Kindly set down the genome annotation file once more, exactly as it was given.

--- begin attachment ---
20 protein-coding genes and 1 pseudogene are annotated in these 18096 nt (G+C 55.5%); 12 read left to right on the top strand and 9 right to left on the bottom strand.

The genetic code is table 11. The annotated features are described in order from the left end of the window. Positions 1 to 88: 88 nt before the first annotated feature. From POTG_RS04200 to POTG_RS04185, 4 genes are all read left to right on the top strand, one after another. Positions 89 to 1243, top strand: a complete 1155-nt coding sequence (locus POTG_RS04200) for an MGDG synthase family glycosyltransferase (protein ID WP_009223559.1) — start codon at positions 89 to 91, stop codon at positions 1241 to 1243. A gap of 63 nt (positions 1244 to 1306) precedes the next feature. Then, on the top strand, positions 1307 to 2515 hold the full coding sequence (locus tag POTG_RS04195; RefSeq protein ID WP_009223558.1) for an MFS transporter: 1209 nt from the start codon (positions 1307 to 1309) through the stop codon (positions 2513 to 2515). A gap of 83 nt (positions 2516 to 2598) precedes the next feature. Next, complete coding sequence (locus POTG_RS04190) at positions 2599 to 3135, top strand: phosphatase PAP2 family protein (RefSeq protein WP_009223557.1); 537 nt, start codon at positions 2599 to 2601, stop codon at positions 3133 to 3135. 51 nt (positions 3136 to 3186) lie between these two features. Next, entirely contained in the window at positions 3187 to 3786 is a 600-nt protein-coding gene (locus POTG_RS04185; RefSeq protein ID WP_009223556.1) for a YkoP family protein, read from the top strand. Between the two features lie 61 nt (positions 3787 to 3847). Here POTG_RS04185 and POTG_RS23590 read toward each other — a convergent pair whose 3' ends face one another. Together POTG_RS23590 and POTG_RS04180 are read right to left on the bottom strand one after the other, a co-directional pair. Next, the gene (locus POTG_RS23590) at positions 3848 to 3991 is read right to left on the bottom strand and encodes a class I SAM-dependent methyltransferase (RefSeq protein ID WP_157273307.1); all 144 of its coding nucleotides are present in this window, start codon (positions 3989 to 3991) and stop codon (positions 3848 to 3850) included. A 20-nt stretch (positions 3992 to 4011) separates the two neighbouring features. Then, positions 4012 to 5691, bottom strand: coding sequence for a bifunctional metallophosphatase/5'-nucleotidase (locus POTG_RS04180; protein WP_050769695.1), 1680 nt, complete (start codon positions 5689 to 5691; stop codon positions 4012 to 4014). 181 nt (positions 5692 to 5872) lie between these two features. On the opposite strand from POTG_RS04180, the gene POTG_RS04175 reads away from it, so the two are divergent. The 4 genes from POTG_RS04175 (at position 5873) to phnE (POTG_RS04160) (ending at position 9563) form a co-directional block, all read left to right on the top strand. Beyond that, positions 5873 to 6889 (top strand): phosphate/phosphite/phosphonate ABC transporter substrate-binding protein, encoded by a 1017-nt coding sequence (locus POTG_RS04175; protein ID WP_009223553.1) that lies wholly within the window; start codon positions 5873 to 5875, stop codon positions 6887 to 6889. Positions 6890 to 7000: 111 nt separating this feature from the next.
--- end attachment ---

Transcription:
20 protein-coding genes and 1 pseudogene are annotated in these 18096 nt (G+C 55.5%); 12 read left to right on the top strand and 9 right to left on the bottom strand.

The genetic code is table 11. The annotated features are described in order from the left end of the window. Positions 1 to 88: 88 nt before the first annotated feature. From POTG_RS04200 to POTG_RS04185, 4 genes are all read left to right on the top strand, one after another. Positions 89 to 1243, top strand: a complete 1155-nt coding sequence (locus POTG_RS04200) for an MGDG synthase family glycosyltransferase (protein ID WP_009223559.1) — start codon at positions 89 to 91, stop codon at positions 1241 to 1243. A gap of 63 nt (positions 1244 to 1306) precedes the next feature. Then, on the top strand, positions 1307 to 2515 hold the full coding sequence (locus tag POTG_RS04195; RefSeq protein ID WP_009223558.1) for an MFS transporter: 1209 nt from the start codon (positions 1307 to 1309) through the stop codon (positions 2513 to 2515). A gap of 83 nt (positions 2516 to 2598) precedes the next feature. Next, complete coding sequence (locus POTG_RS04190) at positions 2599 to 3135, top strand: phosphatase PAP2 family protein (RefSeq protein WP_009223557.1); 537 nt, start codon at positions 2599 to 2601, stop codon at positions 3133 to 3135. 51 nt (positions 3136 to 3186) lie between these two features. Next, entirely contained in the window at positions 3187 to 3786 is a 600-nt protein-coding gene (locus POTG_RS04185; RefSeq protein ID WP_009223556.1) for a YkoP family protein, read from the top strand. Between the two features lie 61 nt (positions 3787 to 3847). Here POTG_RS04185 and POTG_RS23590 read toward each other — a convergent pair whose 3' ends face one another. Together POTG_RS23590 and POTG_RS04180 are read right to left on the bottom strand one after the other, a co-directional pair. Next, the gene (locus POTG_RS23590) at positions 3848 to 3991 is read right to left on the bottom strand and encodes a class I SAM-dependent methyltransferase (RefSeq protein ID WP_157273307.1); all 144 of its coding nucleotides are present in this window, start codon (positions 3989 to 3991) and stop codon (positions 3848 to 3850) included. A 20-nt stretch (positions 3992 to 4011) separates the two neighbouring features. Then, positions 4012 to 5691, bottom strand: coding sequence for a bifunctional metallophosphatase/5'-nucleotidase (locus POTG_RS04180; protein WP_050769695.1), 1680 nt, complete (start codon positions 5689 to 5691; stop codon positions 4012 to 4014). 181 nt (positions 5692 to 5872) lie between these two features. On the opposite strand from POTG_RS04180, the gene POTG_RS04175 reads away from it, so the two are divergent. The 4 genes from POTG_RS04175 (at position 5873) to phnE (POTG_RS04160) (ending at position 9563) form a co-directional block, all read left to right on the top strand. Beyond that, positions 5873 to 6889 (top strand): phosphate/phosphite/phosphonate ABC transporter substrate-binding protein, encoded by a 1017-nt coding sequence (locus POTG_RS04175; protein ID WP_009223553.1) that lies wholly within the window; start codon positions 5873 to 5875, stop codon positions 6887 to 6889. Positions 6890 to 7000: 111 nt separating this feature from the next.